Scoliosis Prognosis
 

It is very difficult to predict the course that any given case of scoliosis will take. The condition's symptoms and rate of progression can vary significantly, and much depends on the severity of the spinal curve and whether or not it threatens the patient's vital organs. In most cases of scoliosis, the condition is diagnosed during adolescence; however, it can be hard to estimate how severe the spinal curve will become as the patient continues to grow, and the eventual outcome cannot ever be known for certain.  

 
The vast majority of spinal growth takes place within the first 5 years of a person's life and in the adolescent growth spurt that occurs during puberty. Therefore, the spinal growth of children with scoliosis in these age groups should be closely monitored. If action is made early on to reduce the spinal curve and promote healthy spinal growth, the prognosis usually improves.
 
However, if the condition isn't monitored and gets left untreated, the spinal curve may begin to severely threaten the patient's health. As well as the visual symptoms of scoliosis (such as uneven shoulders and hips), the patient may begin to develop back pain, and their spinal curve may start to put pressure on the nerves and even the entire spinal cord. This will lead to weakness, numbness, and pain in the lower region of the patient's spine; also, if the pressure is too severe, it may cause the patient to lose control / coordination of their leg muscles, making it difficult to walk normally.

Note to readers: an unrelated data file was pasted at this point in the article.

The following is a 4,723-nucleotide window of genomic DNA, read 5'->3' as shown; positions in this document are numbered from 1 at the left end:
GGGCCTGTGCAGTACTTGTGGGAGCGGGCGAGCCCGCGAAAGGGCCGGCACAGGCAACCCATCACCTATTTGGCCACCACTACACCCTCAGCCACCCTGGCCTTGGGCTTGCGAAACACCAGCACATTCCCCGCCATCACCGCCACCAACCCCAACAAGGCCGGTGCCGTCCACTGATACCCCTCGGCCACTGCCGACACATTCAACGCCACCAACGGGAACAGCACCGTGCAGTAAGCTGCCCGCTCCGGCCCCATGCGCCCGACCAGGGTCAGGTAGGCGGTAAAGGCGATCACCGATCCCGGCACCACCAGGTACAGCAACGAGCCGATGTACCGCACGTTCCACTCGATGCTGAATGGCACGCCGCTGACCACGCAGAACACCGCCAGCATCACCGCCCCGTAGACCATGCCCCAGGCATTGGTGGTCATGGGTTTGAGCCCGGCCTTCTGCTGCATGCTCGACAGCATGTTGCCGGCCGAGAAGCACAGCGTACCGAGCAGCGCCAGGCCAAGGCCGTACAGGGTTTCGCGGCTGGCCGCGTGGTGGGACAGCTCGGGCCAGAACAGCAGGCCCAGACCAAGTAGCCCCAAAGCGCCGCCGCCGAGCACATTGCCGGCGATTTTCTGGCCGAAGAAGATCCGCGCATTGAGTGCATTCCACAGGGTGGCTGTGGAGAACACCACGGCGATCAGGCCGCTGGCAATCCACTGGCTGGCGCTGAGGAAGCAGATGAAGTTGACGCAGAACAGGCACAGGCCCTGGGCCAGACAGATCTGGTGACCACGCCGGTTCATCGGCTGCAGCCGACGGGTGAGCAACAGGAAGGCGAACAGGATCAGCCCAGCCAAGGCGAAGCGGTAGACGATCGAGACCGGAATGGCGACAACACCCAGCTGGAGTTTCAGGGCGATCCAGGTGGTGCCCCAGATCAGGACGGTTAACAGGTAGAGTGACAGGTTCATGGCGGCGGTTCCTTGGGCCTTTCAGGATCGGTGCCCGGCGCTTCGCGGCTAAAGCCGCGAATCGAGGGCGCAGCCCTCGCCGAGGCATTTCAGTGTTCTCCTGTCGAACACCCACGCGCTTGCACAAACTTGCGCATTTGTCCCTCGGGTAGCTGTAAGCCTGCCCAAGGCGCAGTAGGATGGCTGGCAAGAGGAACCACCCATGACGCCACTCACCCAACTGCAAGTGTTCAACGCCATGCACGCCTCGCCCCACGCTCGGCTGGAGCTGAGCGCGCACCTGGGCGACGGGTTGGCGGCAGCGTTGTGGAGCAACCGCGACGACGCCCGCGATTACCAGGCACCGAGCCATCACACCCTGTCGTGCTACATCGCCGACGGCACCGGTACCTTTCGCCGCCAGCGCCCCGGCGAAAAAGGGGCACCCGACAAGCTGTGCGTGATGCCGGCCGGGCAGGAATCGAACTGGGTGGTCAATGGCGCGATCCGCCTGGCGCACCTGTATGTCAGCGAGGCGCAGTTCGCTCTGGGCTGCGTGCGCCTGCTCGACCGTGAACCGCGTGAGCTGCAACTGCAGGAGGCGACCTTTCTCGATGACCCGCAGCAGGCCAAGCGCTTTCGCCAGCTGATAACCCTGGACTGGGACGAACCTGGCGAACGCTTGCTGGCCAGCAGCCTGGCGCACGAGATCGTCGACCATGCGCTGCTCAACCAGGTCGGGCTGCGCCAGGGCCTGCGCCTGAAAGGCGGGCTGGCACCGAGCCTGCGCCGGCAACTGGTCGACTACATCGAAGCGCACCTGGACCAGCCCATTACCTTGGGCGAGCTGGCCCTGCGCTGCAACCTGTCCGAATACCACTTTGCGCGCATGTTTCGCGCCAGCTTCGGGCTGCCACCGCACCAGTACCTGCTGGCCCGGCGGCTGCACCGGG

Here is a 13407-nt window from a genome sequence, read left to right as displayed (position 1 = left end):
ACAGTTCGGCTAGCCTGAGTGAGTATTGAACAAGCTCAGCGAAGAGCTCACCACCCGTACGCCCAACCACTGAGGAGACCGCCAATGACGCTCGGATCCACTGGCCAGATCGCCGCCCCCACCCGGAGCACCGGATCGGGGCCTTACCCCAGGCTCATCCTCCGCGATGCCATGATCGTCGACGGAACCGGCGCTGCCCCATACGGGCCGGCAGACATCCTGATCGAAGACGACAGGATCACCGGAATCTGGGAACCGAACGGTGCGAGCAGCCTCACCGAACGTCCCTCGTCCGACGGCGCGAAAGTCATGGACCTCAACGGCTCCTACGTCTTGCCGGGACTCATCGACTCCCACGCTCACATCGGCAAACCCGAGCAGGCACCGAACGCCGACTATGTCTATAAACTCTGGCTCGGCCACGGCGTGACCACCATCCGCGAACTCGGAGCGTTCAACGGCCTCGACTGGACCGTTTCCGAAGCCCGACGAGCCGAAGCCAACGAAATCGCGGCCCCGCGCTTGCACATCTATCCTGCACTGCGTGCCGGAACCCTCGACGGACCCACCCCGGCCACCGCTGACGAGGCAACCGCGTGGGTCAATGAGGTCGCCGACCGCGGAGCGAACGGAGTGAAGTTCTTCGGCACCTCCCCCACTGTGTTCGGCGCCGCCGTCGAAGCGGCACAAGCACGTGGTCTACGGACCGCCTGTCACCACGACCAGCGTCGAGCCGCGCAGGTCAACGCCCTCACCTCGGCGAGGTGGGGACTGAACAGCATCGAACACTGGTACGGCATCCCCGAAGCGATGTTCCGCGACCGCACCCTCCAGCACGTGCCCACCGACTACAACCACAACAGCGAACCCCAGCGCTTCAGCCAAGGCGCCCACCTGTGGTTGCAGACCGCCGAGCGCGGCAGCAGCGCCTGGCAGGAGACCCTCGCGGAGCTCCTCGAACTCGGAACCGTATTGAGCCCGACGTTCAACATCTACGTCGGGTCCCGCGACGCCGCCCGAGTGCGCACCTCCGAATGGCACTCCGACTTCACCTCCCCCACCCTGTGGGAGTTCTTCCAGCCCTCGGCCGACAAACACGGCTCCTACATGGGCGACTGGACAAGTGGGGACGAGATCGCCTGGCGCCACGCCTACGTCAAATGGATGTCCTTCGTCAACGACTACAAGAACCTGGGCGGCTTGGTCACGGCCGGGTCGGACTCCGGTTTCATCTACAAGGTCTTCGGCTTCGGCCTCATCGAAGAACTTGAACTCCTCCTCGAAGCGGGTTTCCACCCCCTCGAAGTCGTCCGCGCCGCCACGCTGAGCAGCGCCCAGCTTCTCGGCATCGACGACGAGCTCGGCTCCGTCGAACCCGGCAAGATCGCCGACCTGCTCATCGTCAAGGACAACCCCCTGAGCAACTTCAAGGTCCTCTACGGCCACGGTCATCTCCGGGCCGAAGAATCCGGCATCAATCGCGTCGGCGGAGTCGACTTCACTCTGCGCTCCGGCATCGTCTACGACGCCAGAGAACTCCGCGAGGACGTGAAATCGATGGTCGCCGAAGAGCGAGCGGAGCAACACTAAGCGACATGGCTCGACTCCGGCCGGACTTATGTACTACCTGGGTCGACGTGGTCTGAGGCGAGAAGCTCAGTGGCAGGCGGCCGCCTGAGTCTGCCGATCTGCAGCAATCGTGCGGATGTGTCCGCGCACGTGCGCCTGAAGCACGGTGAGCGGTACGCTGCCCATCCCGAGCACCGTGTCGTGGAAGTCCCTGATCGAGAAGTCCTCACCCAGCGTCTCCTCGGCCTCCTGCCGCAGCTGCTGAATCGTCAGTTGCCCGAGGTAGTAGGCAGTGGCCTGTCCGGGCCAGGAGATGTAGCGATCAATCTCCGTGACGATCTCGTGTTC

Finally, if the chest becomes deformed due to the spinal condition, the lungs and heart may be affected, potentially leading to breathing problems, fatigue, and even heart failure. Thankfully, these symptoms can easily be prevented if the condition is monitored and interventions are made before the spinal curve can progress.
 
If you or your child suffer from scoliosis, please contact Scoliosis SOS and book an initial consultation with our scoliosis consultants. We will then be able to recommend the best course of action to ensure that your scoliosis prognosis is as positive as possible.